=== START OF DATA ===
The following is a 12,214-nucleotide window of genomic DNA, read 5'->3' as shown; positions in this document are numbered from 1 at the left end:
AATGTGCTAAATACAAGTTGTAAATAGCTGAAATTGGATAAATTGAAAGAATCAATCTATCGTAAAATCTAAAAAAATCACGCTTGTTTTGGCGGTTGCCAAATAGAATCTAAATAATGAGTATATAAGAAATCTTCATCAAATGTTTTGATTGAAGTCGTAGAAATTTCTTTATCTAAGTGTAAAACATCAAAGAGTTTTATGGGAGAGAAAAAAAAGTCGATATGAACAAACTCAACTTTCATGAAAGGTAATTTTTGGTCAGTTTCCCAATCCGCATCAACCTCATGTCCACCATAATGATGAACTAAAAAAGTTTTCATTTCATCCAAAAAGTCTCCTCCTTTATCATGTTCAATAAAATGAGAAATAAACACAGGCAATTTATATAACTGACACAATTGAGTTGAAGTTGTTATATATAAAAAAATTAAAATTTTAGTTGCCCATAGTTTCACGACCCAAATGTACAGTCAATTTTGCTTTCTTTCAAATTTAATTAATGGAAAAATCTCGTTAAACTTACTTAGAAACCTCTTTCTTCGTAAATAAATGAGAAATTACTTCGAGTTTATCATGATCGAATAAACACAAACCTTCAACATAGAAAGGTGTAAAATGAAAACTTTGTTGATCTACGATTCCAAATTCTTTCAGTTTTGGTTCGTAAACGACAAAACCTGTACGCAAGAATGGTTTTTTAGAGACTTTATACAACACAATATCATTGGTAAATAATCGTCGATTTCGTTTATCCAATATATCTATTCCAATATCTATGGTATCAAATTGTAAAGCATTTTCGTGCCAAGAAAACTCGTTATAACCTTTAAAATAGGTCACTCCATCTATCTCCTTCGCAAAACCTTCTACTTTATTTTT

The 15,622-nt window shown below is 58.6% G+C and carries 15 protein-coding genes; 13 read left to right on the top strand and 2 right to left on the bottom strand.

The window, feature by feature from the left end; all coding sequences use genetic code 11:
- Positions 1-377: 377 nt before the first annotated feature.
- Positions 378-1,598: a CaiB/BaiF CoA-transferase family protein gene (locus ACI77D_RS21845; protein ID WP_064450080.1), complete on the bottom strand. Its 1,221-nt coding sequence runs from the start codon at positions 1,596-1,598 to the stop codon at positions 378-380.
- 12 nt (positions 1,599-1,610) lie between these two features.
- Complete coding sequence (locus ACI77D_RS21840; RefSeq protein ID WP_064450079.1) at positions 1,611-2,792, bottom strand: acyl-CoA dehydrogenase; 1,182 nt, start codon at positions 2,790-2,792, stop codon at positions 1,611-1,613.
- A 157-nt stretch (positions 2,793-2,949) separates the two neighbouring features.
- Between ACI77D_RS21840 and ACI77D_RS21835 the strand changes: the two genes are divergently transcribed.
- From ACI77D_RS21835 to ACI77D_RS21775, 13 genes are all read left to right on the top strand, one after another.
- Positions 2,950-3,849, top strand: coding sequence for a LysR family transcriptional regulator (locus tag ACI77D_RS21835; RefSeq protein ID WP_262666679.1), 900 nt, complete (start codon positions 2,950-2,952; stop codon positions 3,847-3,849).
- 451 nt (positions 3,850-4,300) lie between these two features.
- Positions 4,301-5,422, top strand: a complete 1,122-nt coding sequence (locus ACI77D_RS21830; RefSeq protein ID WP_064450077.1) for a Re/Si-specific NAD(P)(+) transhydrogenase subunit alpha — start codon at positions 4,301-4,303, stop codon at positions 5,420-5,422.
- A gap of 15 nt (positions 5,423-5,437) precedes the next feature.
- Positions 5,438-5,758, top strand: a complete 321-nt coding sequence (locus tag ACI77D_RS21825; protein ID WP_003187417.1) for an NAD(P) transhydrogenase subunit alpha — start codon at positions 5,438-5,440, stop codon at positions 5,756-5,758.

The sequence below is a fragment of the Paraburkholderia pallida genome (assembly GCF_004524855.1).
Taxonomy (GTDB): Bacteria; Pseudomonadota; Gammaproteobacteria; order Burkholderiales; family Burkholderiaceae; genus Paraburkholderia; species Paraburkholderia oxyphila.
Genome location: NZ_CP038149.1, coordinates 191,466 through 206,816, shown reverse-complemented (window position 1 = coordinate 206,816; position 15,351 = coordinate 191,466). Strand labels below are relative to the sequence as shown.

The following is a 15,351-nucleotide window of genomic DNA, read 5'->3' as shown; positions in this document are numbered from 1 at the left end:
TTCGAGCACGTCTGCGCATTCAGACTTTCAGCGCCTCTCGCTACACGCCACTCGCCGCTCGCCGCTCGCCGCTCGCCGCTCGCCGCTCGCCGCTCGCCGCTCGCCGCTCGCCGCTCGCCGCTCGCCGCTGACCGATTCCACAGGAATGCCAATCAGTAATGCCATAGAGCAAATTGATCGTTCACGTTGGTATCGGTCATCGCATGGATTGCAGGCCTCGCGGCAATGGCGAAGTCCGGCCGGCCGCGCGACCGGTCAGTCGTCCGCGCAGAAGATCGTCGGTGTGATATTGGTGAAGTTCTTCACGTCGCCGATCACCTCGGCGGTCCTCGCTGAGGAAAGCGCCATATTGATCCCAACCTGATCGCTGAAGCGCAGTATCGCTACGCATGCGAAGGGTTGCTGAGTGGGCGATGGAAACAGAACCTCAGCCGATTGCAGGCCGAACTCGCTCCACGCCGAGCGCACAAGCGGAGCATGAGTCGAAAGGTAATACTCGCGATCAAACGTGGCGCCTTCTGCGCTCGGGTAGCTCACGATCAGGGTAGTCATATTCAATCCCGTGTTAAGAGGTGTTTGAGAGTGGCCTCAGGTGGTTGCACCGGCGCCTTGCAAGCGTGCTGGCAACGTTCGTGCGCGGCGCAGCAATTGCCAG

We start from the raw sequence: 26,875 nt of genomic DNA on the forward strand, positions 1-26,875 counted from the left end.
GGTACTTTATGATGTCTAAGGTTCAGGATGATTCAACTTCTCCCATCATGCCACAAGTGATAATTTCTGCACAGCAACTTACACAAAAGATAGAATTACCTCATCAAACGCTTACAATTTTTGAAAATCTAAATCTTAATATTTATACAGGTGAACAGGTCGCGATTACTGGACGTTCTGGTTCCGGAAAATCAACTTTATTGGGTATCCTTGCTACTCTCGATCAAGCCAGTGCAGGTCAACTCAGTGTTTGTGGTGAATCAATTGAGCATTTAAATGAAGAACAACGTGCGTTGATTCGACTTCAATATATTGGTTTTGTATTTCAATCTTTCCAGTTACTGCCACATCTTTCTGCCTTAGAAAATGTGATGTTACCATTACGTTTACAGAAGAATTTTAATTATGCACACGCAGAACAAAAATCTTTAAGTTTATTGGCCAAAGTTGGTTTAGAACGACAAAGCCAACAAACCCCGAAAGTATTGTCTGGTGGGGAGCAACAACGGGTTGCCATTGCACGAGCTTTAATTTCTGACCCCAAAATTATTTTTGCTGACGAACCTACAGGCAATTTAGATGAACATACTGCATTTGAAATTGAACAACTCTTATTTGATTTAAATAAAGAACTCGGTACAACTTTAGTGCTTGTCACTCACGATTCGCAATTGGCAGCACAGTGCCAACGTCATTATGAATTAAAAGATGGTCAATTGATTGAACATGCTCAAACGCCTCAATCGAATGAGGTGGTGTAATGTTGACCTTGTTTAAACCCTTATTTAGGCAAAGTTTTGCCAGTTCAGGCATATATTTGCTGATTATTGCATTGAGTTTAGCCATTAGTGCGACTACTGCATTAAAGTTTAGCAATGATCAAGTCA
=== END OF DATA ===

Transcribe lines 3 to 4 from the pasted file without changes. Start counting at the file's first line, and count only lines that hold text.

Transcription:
The 15,622-nt window shown below is 58.6% G+C and carries 15 protein-coding genes; 13 read left to right on the top strand and 2 right to left on the bottom strand.

The window, feature by feature from the left end; all coding sequences use genetic code 11: